Sudanese security forces fired tear gas at Khartoum demonstrators | Protest News

According to witnesses and videos posted on social media, Sudanese security forces fired tear gas at anti-coup protesters in the capital Khartoum. Thousands of people rallied across the country to condemn military rule.


Thousands of pro-democracy protesters gathered on the streets of the capital and other cities on Thursday. This was the first large-scale demonstration since Abdalla Hamdok announced his resignation as prime minister.

These demonstrations are the latest in a series of protests since the Sudanese Armed Forces led by General Abdul Fatah Burhan launched a seizure of power on October 25, and they have sparked condemnation from the international community.


The coup led to the dismissal and detention of civilian leadership and undermined the difficult transition to democracy that began after the removal of long-time leader Omar al-Bashir in April 2019.


According to medical staff, the military takeover — one of several takeovers in Sudan’s history after independence — triggered massive demonstrations and bloody suppression, killing at least 57 people and injuring hundreds.

“Our march will continue until we restore our revolution and our civilian government,” said Mojataba Hussein, a 23-year-old protester in Khartoum.

Another demonstrator, 22-year-old Samar al-Tayeb, promised: “We will not stop until our country returns.”


“We will once again occupy the streets, go to the tyrant’s palace, reject military rule, and insist on peace. This is our most powerful weapon,” the resistance committee that organized the Bahri protests said in a statement.

‘Dangerous intersection’

Although security measures have been strengthened and the main streets leading to the presidential palace and army headquarters have been closed, the protests on Thursday continued.

According to a Reuters reporter and Internet blockade observation station NetBlocks, from late in the morning, Internet and mobile services across the country appear to have been disrupted.


Witnesses said that demonstrations also broke out in Port Sudan in the east, Atbara in the north and Wadhmadani in the south.

According to eyewitnesses, protesters in the capital beat drums, sang revolutionary songs and held up posters of victims since the coup.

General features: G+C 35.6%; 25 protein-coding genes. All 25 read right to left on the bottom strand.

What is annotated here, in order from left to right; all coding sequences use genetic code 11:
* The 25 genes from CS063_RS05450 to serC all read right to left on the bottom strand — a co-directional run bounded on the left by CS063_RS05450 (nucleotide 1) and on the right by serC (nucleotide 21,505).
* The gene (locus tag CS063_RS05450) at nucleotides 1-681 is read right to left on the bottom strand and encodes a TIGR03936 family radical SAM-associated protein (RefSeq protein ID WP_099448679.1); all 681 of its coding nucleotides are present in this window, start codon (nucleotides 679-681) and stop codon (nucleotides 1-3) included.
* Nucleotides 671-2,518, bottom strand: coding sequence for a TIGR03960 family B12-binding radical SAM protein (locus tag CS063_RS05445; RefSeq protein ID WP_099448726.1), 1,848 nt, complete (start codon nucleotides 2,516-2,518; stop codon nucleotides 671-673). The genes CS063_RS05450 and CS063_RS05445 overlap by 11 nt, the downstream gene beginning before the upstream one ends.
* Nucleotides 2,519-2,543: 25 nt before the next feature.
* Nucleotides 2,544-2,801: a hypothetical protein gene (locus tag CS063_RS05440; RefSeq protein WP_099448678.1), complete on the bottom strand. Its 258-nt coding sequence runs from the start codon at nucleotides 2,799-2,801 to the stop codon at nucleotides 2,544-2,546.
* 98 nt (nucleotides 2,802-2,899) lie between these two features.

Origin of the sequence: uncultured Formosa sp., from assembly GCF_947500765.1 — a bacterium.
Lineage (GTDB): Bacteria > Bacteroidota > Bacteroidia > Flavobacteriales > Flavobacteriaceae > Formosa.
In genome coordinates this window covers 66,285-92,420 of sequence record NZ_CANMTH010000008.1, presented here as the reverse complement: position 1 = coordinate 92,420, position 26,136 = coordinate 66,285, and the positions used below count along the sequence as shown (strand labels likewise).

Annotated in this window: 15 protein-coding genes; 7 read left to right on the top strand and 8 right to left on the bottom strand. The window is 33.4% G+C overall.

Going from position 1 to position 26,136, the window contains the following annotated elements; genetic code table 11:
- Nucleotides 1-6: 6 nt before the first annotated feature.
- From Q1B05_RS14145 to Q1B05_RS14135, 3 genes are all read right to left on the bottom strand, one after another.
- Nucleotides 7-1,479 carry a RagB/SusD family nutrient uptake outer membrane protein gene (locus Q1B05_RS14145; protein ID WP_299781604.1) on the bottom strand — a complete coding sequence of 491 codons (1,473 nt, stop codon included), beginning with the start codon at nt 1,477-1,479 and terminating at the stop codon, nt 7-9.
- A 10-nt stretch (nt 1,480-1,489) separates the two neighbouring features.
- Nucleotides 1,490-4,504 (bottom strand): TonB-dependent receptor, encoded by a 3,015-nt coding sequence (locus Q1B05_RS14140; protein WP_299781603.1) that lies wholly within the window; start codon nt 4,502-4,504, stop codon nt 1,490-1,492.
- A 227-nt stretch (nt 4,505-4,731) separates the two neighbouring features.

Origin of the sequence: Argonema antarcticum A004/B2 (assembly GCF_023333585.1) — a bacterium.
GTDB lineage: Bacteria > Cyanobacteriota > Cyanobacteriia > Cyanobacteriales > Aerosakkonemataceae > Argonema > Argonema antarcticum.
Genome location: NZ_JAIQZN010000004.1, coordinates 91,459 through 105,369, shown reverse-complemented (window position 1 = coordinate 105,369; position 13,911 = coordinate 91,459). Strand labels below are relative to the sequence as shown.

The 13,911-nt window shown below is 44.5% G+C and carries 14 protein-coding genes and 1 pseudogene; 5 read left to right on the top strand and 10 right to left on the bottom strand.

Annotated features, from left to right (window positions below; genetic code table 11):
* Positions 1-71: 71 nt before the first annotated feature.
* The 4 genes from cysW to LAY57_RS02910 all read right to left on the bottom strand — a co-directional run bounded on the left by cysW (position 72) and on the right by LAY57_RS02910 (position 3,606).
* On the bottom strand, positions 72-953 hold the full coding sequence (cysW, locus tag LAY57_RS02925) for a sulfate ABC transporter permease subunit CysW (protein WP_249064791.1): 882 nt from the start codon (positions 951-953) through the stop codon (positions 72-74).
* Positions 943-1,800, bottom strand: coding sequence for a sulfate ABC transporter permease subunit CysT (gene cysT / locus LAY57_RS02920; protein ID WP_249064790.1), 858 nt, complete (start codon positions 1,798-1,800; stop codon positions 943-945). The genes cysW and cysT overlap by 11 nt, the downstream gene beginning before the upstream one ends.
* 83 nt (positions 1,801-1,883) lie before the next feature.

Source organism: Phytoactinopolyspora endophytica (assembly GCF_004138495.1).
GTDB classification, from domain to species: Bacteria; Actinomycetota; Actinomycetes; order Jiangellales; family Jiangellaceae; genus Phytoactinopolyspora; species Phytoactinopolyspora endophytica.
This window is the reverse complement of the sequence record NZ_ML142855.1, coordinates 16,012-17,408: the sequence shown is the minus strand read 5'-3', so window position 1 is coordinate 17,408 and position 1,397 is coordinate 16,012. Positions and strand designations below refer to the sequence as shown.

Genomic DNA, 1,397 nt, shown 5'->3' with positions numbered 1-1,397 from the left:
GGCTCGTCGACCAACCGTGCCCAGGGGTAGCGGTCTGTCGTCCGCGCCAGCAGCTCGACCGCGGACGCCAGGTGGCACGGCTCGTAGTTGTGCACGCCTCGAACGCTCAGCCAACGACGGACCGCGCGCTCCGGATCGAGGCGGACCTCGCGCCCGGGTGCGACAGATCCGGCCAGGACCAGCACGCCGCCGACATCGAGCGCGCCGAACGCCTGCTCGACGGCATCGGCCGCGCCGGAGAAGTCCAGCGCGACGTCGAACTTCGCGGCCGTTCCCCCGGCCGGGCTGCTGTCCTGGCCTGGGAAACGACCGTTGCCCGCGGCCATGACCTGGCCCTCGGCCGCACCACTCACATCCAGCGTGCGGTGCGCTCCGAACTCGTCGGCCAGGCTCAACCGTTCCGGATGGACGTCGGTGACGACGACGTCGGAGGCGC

On Sunday, the post-Bashir civilian leader and prime minister Abdullah Hamdok, Resign, Let the army take full responsibility.

He was previously deposed and placed under house arrest in a coup d’etat on October 25, but returned to the government on November 21 under an agreement signed with al-Burhan-a move that was rejected by the protest movement as a “betrayal” and military rule. Fig leaf.

In his resignation speech, Hamdok warned that Sudan is at a “dangerous crossroads that threatens its survival.”

On Tuesday, the United States, the European Union, Norway, and the United Kingdom warned the military not to appoint their own successor to Hamdok, saying they “will not support a prime minister or government appointed without the involvement of a wide range of private stakeholders.”

The protest movement insisted on the transition from a fully civilian government to elections. This request was rejected by the generals, who said that power would only be transferred to the democratically elected government.

The election is scheduled to be held in July 2023.

Al Burhan, chairman of the ruling sovereign committee, said that an independent cabinet with “specific tasks” will be formed as the executive branch of the transitional government.

He said the army will “protect the democratic transition” until Sudan can hold free and fair elections.

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